Turkey's economic confidence index reached the peak level in 21 months in February after it surged 14 points to 97.5 compared to the same month last year, official data showed.
The composite index that summarizes the evaluations, expectations, and trends of the general economic situation of consumers and producers was at the level of 105.2 in early 2018, according to the Turkish Statistical Institute (TurkStat) data.
Having started to decline since the second half of 2018, with the effect of a turbulent period in the Turkish economy, geopolitical developments and global trade wars, it went down to 75.2 in October 2018.
Measures taken by the economic administration and the policies implemented as well as the drop in interest rates and inflation led the economic confidence index to return to an upward trend.
The index continued to rise as of September last year, seeing an increase of 0.4 points month-on-month in February and 14 points compared to the same month of the previous year to hit 97.5.
Moderate rise to continue in the coming months
During a financially and economically turbulent period that kicked off in the second half of 2018 and stretched into the first half of 2019, the economy was battered by currency volatility, high inflation, and high-interest rates, resulting in tumbling domestic demand from consumers and investors.
The Central Bank of the Republic of Turkey (CBRT) responded by raising its policy rate to 24%, where it stayed until last July. It has cut rates by 1,325 basis points since then to boost growth.
Referring to the CBRT’s moves, İsmet Demirkol from Bahçeşehir University said a moderate increase in economic confidence is expected to continue in the coming months.
“The decrease in interest rates will contribute to the decline in credit costs and the value-added growth model,” Demirkol told Anadolu Agency (AA) Saturday.
A1 Capital Investment Securities Research Specialist Aylin Cevizci noted that the distribution in the economic confidence index, which consists of five subgroups, seems to maintain a complex course.
Cevizci pointed out that the index reached the highest level of the last 21 months, noting that the increase in the services sector balanced the losses in the construction and retail sectors.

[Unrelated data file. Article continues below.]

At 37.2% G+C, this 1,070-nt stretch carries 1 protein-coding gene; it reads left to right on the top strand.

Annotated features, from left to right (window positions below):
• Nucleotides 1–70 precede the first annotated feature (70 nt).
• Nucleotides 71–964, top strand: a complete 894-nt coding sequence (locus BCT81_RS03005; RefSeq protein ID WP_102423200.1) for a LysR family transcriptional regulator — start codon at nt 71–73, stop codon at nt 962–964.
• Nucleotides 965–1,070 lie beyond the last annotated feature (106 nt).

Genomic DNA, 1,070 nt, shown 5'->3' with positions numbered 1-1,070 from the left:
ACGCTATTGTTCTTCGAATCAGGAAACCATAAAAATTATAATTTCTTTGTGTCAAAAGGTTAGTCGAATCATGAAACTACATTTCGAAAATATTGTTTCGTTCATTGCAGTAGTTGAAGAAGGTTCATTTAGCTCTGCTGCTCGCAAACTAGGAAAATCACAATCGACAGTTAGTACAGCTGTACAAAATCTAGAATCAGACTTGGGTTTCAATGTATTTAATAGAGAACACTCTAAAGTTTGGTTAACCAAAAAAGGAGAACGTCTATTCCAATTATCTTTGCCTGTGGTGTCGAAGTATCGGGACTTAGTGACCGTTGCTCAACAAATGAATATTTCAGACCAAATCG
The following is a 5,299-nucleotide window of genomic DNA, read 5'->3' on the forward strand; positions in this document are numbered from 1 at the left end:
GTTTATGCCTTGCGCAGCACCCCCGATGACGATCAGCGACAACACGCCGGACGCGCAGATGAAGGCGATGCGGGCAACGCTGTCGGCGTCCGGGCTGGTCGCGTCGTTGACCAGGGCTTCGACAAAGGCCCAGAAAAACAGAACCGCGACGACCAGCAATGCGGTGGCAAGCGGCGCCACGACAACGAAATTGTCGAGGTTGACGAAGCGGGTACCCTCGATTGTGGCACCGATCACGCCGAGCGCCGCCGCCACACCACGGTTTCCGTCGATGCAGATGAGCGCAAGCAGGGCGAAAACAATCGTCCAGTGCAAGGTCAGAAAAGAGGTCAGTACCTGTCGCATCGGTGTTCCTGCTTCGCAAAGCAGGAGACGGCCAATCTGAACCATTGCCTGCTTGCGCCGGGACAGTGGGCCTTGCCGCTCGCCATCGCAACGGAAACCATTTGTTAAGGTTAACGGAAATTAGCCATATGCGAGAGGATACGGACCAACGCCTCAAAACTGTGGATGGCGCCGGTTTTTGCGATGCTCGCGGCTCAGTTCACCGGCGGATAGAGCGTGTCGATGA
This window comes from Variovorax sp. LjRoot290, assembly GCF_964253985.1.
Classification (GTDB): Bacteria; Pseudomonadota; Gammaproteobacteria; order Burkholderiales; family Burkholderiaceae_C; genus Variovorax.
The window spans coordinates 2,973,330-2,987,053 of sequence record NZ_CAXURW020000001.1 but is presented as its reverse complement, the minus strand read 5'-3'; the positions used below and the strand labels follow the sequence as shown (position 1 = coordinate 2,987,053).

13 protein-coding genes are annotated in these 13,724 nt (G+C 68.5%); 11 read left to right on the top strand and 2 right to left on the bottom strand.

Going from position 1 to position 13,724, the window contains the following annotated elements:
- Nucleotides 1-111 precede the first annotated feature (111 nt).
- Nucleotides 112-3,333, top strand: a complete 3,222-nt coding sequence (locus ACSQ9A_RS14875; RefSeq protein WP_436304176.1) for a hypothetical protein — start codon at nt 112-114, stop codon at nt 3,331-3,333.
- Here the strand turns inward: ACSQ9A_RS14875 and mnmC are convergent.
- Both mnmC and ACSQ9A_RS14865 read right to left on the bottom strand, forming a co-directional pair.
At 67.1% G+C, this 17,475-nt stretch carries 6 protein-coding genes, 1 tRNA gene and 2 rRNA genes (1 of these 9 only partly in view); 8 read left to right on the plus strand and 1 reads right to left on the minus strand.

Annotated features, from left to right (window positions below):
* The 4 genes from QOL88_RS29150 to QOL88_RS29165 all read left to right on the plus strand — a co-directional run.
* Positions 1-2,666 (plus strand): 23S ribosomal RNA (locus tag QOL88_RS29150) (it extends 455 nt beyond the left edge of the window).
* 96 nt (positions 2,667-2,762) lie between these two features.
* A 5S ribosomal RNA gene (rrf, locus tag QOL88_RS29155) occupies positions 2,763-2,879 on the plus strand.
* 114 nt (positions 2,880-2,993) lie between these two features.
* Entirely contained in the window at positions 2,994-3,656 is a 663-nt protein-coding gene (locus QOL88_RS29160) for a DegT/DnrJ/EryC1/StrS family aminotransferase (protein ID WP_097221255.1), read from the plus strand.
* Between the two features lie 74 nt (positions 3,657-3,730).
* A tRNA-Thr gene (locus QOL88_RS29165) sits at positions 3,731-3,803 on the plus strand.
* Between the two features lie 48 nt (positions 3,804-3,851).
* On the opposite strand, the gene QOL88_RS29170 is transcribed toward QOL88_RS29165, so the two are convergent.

The rise in February economic confidence index stemmed from the increases in the real sector (manufacturing industry) and services confidence indices, TurkStat said.
The services and real sector confidence indices were up by 3.4% and 0.3%, respectively, month-on-month in February. Confidence indices for construction, consumer and retail trade dropped by 5.7%, 2.7%, and 2%, respectively, in the month.
Cevizci underlined that the said data belonged to the first two weeks of February and that the dynamics followed during the month, especially the increased geopolitical risks, which might cause a downward trend in March.
“If it is to be considered in sectoral terms, then we have passed into a period where domestic demand supports, industry dynamics are moving positively, and wheels spin,” Cevizci continued. “I expect the index to reach three-digit levels in mid-year, with periodic developments becoming minimal. There are two critical details here, the first is the decrease in blood pressure on the border, and the second is the point where the new type of coronavirus (COVID-19) will shake the global markets deeply. The shorter the damage caused by these two developments heal, the economic confidence index can reach the highest levels of the last two years,” he said.
In the meantime, Turkey’s economy grew 6% year-on-year in the fourth quarter and nearly 1% in 2019 as a whole, beating expectations, official data showed Friday.
The gross domestic product (GDP) data marked a sharp turnaround for the major emerging market economy, which has a track record in the last two decades of around 5% growth.
The country’s GDP at current prices surged by 14.9% year-on-year in 2019 to over TL 4.28 trillion, TurkStat said. GDP in the fourth quarter was up 17% year-on-year and came in at nearly TL 1.2 trillion.
The data showed that the GDP per capita last year reached TL 51,834 in 2019 at current prices, up from TL 45,463 in 2018.
Compared to the third quarter, the GDP expanded at a seasonally and calendar-adjusted pace of 1.9%, TurkStat data showed.
The GDP rose faster than the highest forecast by economists and enabled Turkey to become one of the fastest-growing economies in the fourth quarter.
The third quarter of 2019 marked a promising era of growth for the economy, which took a turn after three consecutive quarters of contraction.
The economy grew 0.9% year-on-year between July and September after it had contracted 2.3% and 1.6% in the first two quarters, respectively, on an annual basis. In 2018, the economy posted an annual growth rate of 2.8%, narrowing in the last quarter.
The government’s New Economic Program (NEP), announced in September 2019, targets a 5% annual growth rate for 2020, 2021 and 2022.
Separately, Turkish industrial production climbed 8.6% year-on-year in December, rising for a fourth straight month, further signaling a sharp economic pickup in the last quarter of 2019.